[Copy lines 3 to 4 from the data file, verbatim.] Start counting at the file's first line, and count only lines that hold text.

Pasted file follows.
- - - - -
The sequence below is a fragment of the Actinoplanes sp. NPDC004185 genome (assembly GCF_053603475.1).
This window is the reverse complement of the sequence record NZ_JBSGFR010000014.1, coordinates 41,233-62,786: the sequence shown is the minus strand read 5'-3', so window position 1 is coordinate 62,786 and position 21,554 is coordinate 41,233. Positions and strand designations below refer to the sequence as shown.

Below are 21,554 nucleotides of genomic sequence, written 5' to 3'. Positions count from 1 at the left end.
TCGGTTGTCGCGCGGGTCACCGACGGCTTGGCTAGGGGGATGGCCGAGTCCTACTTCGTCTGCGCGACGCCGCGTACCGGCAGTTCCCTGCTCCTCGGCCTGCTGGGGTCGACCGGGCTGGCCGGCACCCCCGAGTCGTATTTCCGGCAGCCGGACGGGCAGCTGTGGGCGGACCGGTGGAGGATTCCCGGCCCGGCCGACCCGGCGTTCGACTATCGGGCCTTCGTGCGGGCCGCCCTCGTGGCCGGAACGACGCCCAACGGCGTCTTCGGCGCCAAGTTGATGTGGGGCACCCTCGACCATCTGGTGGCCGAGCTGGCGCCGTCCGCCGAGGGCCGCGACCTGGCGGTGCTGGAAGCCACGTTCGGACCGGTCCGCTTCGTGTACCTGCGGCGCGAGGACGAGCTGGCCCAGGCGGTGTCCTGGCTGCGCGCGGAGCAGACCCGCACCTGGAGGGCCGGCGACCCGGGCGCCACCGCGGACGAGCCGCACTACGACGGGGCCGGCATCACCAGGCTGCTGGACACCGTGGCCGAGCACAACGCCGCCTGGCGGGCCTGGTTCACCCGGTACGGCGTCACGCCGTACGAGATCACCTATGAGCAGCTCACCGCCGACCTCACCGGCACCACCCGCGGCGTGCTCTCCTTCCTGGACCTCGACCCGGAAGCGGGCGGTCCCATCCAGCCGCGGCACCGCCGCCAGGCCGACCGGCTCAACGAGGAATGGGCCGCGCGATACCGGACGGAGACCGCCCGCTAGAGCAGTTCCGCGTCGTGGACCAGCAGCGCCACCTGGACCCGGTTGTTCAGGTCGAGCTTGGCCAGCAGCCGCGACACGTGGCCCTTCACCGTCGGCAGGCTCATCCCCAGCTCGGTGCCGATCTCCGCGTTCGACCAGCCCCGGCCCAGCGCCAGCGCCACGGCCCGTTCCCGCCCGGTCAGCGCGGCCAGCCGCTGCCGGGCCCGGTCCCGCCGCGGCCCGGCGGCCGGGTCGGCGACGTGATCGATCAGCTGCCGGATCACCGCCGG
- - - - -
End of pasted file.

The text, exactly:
Below are 21,554 nucleotides of genomic sequence, written 5' to 3'. Positions count from 1 at the left end.
TCGGTTGTCGCGCGGGTCACCGACGGCTTGGCTAGGGGGATGGCCGAGTCCTACTTCGTCTGCGCGACGCCGCGTACCGGCAGTTCCCTGCTCCTCGGCCTGCTGGGGTCGACCGGGCTGGCCGGCACCCCCGAGTCGTATTTCCGGCAGCCGGACGGGCAGCTGTGGGCGGACCGGTGGAGGATTCCCGGCCCGGCCGACCCGGCGTTCGACTATCGGGCCTTCGTGCGGGCCGCCCTCGTGGCCGGAACGACGCCCAACGGCGTCTTCGGCGCCAAGTTGATGTGGGGCACCCTCGACCATCTGGTGGCCGAGCTGGCGCCGTCCGCCGAGGGCCGCGACCTGGCGGTGCTGGAAGCCACGTTCGGACCGGTCCGCTTCGTGTACCTGCGGCGCGAGGACGAGCTGGCCCAGGCGGTGTCCTGGCTGCGCGCGGAGCAGACCCGCACCTGGAGGGCCGGCGACCCGGGCGCCACCGCGGACGAGCCGCACTACGACGGGGCCGGCATCACCAGGCTGCTGGACACCGTGGCCGAGCACAACGCCGCCTGGCGGGCCTGGTTCACCCGGTACGGCGTCACGCCGTACGAGATCACCTATGAGCAGCTCACCGCCGACCTCACCGGCACCACCCGCGGCGTGCTCTCCTTCCTGGACCTCGACCCGGAAGCGGGCGGTCCCATCCAGCCGCGGCACCGCCGCCAGGCCGACCGGCTCAACGAGGAATGGGCCGCGCGATACCGGACGGAGACCGCCCGCTAGAGCAGTTCCGCGTCGTGGACCAGCAGCGCCACCTGGACCCGGTTGTTCAGGTCGAGCTTGGCCAGCAGCCGCGACACGTGGCCCTTCACCGTCGGCAGGCTCATCCCCAGCTCGGTGCCGATCTCCGCGTTCGACCAGCCCCGGCCCAGCGCCAGCGCCACGGCCCGTTCCCGCCCGGTCAGCGCGGCCAGCCGCTGCCGGGCCCGGTCCCGCCGCGGCCCGGCGGCCGGGTCGGCGACGTGATCGATCAGCTGCCGGATCACCGCCGG